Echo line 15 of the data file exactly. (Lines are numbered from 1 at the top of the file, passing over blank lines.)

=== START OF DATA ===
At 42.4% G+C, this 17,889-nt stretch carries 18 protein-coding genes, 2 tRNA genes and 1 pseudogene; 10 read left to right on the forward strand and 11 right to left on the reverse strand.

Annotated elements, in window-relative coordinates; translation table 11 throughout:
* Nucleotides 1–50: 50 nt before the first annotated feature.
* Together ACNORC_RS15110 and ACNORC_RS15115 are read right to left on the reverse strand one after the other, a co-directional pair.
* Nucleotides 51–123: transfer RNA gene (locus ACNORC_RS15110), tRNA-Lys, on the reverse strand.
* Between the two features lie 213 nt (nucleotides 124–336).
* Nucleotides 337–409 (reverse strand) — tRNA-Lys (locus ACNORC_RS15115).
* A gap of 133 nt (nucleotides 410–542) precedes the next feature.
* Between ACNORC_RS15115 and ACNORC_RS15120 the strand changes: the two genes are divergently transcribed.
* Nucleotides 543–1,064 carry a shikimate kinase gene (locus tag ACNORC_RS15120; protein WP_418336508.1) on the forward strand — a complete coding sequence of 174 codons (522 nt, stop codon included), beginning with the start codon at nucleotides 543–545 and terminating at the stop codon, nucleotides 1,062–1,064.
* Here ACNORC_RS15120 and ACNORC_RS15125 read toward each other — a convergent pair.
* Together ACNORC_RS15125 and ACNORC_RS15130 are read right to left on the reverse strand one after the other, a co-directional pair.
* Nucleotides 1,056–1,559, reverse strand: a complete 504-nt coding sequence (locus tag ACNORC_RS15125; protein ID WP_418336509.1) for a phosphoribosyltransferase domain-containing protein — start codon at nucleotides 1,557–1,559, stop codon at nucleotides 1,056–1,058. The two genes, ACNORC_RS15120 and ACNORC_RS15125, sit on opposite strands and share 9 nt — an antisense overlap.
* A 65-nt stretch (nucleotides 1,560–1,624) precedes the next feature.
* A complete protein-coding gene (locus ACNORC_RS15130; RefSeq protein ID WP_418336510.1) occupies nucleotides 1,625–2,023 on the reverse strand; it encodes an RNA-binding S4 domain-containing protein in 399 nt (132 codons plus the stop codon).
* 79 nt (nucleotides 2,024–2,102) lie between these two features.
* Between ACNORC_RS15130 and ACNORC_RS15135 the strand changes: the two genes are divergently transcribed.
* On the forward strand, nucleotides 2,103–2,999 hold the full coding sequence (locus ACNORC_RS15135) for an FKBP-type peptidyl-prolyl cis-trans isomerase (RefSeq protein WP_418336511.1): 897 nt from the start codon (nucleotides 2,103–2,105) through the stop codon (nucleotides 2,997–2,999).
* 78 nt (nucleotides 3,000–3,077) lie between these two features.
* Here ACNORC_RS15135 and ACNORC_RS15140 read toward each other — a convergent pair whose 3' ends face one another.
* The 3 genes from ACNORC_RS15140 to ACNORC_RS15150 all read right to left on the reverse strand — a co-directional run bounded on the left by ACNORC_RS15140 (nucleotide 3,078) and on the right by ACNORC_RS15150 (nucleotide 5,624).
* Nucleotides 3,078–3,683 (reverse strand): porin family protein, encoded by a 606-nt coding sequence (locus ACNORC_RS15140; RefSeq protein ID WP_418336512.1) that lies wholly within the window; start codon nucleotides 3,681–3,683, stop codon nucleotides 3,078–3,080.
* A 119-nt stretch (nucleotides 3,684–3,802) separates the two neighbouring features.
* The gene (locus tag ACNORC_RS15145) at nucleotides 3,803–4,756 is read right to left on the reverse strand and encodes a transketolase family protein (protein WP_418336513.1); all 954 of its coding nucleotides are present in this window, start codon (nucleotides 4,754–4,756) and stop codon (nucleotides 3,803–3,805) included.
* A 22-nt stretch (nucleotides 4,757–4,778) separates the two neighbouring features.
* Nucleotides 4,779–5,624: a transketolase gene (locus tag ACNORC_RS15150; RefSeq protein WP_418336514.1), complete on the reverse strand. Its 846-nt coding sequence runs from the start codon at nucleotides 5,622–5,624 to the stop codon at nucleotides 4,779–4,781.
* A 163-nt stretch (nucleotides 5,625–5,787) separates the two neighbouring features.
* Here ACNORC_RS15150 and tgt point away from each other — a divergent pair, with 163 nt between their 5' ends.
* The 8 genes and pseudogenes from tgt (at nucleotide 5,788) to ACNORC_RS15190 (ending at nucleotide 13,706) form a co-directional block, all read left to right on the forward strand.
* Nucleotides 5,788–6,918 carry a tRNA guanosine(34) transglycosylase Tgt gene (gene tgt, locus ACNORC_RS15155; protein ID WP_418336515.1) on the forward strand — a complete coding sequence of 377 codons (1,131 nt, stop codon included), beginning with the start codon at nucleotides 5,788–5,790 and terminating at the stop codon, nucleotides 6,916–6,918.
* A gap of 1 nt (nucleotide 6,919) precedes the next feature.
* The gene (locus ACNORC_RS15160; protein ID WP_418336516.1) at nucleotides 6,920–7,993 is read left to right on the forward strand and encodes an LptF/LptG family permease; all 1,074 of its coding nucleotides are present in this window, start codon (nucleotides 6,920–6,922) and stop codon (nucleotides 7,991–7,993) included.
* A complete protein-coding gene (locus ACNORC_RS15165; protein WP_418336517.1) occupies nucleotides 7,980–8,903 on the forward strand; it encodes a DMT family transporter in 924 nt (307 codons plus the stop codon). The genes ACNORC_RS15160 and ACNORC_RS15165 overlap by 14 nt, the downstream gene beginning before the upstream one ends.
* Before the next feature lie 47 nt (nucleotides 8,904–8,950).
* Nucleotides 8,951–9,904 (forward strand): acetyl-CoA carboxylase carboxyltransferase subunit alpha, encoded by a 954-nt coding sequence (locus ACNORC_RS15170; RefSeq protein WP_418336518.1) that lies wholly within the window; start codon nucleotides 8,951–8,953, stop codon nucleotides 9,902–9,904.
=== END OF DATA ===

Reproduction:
* A complete protein-coding gene (locus ACNORC_RS15130; RefSeq protein ID WP_418336510.1) occupies nucleotides 1,625–2,023 on the reverse strand; it encodes an RNA-binding S4 domain-containing protein in 399 nt (132 codons plus the stop codon).